Hyperemia 1 Week After Tummy Tuck- Could I Reoccur?
- Asked by NYtrimomof2
- 2 years ago
I had a tummy tuck 2 weeks ago. I'm 5' 9" and 138 lbs, non-smoker, mom of two kids. I am also very fit as I am a runner. About 5 days after my surgery the skin on my abdomen above the incision turned red and warm to touch. Of course I saw my surgeon and he felt that somehow the blood flow had become temporarily compromised but then recovered and became hyperemic.It is much better but still slightly red in color. Could this happen again 2 weeks out?
Hyperemia vs Cellulitis
Hyperemia is the physiologic increase in blood flow to the skin by the relaxation (vasodilation) of the small vessels in the skin.
Cellulitis is the increased blood flow to an area as a response to an infection.
As you can see the two can be very hard to differentiate sometime since both processes involve increased blood flow. Cellulitis, however, is usually much warmer, red-er, and it is usually tender (unless the area is temporarily numb such as a tummy tuck area can be). Personally, I would treat with antibiotics just to make sure it is not an infection as a blood flow issue at 2 weeks is a bit rare.
All the best,
Web reference: http://aaaplasticsurgery.com
Concerns about hyperemia of skin following a tummy tuck
There are a few issues that can cause the "hyperemia". Generally if there has been improvement as you indicated, you don't smoke and are not exposed to it, you follow the instructions of your plastic surgeon, etc. you will probably be at an ever decreasing risk over time of this becoming a significant clinical issue. The real concern is for loss or death of the tissue which can result in delayed healing issues and large/wide scars. Given the information that you provided (and without a photo), it appears that your risk for this occurring is diminishing.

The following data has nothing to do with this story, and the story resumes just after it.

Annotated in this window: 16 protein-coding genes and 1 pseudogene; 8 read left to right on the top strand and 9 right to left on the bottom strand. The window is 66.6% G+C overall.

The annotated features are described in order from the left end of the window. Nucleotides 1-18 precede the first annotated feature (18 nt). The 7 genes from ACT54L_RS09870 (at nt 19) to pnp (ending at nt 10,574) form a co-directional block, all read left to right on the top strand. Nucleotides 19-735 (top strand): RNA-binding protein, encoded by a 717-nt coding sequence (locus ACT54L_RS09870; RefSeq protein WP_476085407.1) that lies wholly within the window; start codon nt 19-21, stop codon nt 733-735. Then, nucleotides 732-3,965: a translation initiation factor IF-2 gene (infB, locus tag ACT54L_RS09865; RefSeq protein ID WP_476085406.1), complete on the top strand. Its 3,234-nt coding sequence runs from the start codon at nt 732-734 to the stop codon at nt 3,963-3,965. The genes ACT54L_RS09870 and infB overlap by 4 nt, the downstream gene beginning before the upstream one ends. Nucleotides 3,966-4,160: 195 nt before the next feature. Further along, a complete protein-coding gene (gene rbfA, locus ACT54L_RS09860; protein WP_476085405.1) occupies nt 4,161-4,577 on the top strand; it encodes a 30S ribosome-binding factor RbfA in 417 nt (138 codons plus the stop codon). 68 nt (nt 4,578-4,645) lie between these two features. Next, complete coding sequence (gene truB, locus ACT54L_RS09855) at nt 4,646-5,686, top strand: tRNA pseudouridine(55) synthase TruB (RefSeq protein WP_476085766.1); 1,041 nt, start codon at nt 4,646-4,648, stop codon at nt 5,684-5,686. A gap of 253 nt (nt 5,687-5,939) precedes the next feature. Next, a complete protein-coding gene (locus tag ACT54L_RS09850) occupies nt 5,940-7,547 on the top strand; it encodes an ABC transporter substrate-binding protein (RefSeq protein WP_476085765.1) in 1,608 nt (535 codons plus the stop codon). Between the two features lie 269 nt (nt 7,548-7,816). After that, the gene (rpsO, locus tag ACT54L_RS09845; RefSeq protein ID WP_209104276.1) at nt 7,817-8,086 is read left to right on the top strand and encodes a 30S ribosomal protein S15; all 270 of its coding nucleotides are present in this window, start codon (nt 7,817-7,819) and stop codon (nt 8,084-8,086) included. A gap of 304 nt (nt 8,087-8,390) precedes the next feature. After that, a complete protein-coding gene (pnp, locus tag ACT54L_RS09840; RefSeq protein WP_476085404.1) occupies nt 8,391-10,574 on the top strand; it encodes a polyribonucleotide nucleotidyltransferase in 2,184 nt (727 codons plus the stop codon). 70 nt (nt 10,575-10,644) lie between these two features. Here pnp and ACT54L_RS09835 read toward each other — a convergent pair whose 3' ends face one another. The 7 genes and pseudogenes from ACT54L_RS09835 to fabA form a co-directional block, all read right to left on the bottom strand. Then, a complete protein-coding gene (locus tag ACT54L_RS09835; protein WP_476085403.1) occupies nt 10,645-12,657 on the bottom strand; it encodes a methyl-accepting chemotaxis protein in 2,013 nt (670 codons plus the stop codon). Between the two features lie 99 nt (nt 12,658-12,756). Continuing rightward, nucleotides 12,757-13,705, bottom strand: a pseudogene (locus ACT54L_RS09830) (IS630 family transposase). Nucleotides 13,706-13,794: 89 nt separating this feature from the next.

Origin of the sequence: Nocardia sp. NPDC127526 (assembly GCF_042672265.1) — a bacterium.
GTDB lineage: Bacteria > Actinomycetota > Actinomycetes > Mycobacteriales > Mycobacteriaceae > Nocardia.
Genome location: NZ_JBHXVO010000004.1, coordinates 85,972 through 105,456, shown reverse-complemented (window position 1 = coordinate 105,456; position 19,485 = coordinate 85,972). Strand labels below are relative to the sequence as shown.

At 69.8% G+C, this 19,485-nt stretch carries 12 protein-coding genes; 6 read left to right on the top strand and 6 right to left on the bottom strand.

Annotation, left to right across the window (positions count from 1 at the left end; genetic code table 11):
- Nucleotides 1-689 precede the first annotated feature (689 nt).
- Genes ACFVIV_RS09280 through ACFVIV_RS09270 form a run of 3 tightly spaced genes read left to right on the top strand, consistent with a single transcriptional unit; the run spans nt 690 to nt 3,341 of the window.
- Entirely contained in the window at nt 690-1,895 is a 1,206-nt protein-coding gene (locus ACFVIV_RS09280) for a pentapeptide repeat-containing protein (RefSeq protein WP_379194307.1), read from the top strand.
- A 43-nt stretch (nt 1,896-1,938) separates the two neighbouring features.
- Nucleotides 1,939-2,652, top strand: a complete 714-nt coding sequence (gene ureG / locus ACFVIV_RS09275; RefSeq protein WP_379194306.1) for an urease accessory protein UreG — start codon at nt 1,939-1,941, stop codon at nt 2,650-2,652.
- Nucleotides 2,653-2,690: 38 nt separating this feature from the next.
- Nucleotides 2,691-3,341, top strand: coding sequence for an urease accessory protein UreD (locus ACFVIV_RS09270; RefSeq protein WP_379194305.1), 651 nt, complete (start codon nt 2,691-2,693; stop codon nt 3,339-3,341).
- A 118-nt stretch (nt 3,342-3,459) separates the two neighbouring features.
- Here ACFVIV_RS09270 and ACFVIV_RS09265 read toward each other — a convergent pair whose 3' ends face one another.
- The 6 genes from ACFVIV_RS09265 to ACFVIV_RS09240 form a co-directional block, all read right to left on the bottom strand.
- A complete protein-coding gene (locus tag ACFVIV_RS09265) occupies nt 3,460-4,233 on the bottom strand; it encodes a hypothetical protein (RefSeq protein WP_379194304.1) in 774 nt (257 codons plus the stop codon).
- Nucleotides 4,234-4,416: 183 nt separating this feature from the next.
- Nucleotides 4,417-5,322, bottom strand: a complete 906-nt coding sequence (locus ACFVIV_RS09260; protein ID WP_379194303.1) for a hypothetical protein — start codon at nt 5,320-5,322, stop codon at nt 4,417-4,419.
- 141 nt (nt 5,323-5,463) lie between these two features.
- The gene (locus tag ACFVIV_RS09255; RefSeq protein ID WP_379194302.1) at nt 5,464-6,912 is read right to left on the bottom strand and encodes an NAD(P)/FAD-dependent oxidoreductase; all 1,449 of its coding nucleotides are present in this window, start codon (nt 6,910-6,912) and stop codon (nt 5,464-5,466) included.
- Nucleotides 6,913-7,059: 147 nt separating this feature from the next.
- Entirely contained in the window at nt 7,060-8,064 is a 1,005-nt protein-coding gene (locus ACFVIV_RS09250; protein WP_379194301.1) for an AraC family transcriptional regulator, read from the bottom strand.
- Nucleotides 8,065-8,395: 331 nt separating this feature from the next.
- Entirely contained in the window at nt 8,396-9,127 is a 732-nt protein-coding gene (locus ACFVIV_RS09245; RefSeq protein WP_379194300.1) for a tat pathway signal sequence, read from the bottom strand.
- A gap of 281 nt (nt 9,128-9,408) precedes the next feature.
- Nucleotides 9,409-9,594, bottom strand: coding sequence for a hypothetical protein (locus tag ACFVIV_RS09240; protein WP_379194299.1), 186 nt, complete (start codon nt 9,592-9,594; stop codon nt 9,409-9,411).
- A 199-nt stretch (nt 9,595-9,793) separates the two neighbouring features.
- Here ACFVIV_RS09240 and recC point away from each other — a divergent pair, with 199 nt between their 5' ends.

Web reference: http://www.turkeltaub.com
Hyperemia after Tummy Tuck?
Thank you for the question.
Yes “hyperemia" may recur several times in a few months after tummy tuck surgery. You should be evaluated frequently for signs of infection; once this is ruled out that observation is all that is required. During the course of the tummy tuck procedure elevation of the abdominal wall flat does compromise arterial inflow and venous outflow; it will take several months (or longer) for the abdominal wall flap to regain a normal vascularity. During this time the color changes your experience may be related to this phenomenon of decreased venous drainage or arterial inflow.
Again, it is important to see your plastic surgeon frequently to rule out signs of infection.
I hope this helps.